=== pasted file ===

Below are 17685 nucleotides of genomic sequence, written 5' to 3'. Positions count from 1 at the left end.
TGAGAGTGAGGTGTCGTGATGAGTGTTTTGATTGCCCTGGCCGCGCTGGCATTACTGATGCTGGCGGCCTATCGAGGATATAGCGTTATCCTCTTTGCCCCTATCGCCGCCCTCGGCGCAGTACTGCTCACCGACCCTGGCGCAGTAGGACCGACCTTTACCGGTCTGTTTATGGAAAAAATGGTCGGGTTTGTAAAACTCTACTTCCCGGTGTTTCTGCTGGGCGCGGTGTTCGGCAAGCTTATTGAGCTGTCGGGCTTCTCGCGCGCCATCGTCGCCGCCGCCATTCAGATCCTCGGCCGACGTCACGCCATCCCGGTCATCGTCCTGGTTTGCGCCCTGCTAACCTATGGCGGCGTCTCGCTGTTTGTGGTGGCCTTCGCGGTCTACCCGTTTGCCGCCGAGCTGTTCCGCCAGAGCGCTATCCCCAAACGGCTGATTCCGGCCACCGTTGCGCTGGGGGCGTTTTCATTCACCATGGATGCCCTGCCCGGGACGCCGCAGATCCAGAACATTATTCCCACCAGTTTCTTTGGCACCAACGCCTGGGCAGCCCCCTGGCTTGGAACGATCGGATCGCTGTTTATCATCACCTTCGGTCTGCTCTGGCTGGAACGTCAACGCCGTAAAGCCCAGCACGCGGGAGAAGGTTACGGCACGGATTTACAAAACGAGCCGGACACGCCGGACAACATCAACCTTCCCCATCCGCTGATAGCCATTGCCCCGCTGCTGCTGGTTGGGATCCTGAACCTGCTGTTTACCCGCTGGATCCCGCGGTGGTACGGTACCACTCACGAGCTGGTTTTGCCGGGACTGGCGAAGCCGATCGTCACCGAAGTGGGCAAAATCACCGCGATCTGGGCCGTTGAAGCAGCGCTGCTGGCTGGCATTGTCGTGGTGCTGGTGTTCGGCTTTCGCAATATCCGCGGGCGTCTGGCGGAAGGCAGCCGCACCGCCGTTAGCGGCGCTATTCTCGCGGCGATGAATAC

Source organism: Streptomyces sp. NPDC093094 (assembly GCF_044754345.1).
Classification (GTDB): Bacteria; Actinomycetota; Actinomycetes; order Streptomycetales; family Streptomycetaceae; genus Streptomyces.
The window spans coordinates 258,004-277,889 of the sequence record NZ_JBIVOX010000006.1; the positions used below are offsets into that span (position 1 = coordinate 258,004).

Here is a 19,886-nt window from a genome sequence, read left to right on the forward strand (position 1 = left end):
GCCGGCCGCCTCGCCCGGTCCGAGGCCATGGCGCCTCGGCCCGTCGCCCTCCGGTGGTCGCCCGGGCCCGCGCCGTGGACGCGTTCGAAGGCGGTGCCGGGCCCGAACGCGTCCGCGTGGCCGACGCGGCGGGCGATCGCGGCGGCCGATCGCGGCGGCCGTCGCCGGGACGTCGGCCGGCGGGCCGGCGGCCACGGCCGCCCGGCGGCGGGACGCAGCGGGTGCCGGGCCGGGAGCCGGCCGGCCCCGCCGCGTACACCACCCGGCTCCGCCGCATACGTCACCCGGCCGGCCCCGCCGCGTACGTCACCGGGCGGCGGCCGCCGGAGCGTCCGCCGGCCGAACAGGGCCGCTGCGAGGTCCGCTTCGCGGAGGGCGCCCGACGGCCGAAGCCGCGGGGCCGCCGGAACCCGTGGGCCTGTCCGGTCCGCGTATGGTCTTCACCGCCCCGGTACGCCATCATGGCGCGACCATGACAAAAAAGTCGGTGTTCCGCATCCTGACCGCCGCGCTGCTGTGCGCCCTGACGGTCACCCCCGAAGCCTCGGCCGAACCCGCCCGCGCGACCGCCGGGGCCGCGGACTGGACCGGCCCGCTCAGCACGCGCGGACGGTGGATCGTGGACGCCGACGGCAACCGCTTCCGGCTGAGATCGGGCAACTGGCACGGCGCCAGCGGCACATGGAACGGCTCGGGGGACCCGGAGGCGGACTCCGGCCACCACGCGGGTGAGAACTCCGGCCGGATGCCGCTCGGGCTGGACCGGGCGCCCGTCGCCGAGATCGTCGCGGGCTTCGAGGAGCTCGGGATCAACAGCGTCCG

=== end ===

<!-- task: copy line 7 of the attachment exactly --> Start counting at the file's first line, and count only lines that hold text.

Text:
GCCGGCCGCCTCGCCCGGTCCGAGGCCATGGCGCCTCGGCCCGTCGCCCTCCGGTGGTCGCCCGGGCCCGCGCCGTGGACGCGTTCGAAGGCGGTGCCGGGCCCGAACGCGTCCGCGTGGCCGACGCGGCGGGCGATCGCGGCGGCCGATCGCGGCGGCCGTCGCCGGGACGTCGGCCGGCGGGCCGGCGGCCACGGCCGCCCGGCGGCGGGACGCAGCGGGTGCCGGGCCGGGAGCCGGCCGGCCCCGCCGCGTACACCACCCGGCTCCGCCGCATACGTCACCCGGCCGGCCCCGCCGCGTACGTCACCGGGCGGCGGCCGCCGGAGCGTCCGCCGGCCGAACAGGGCCGCTGCGAGGTCCGCTTCGCGGAGGGCGCCCGACGGCCGAAGCCGCGGGGCCGCCGGAACCCGTGGGCCTGTCCGGTCCGCGTATGGTCTTCACCGCCCCGGTACGCCATCATGGCGCGACCATGACAAAAAAGTCGGTGTTCCGCATCCTGACCGCCGCGCTGCTGTGCGCCCTGACGGTCACCCCCGAAGCCTCGGCCGAACCCGCCCGCGCGACCGCCGGGGCCGCGGACTGGACCGGCCCGCTCAGCACGCGCGGACGGTGGATCGTGGACGCCGACGGCAACCGCTTCCGGCTGAGATCGGGCAACTGGCACGGCGCCAGCGGCACATGGAACGGCTCGGGGGACCCGGAGGCGGACTCCGGCCACCACGCGGGTGAGAACTCCGGCCGGATGCCGCTCGGGCTGGACCGGGCGCCCGTCGCCGAGATCGTCGCGGGCTTCGAGGAGCTCGGGATCAACAGCGTCCG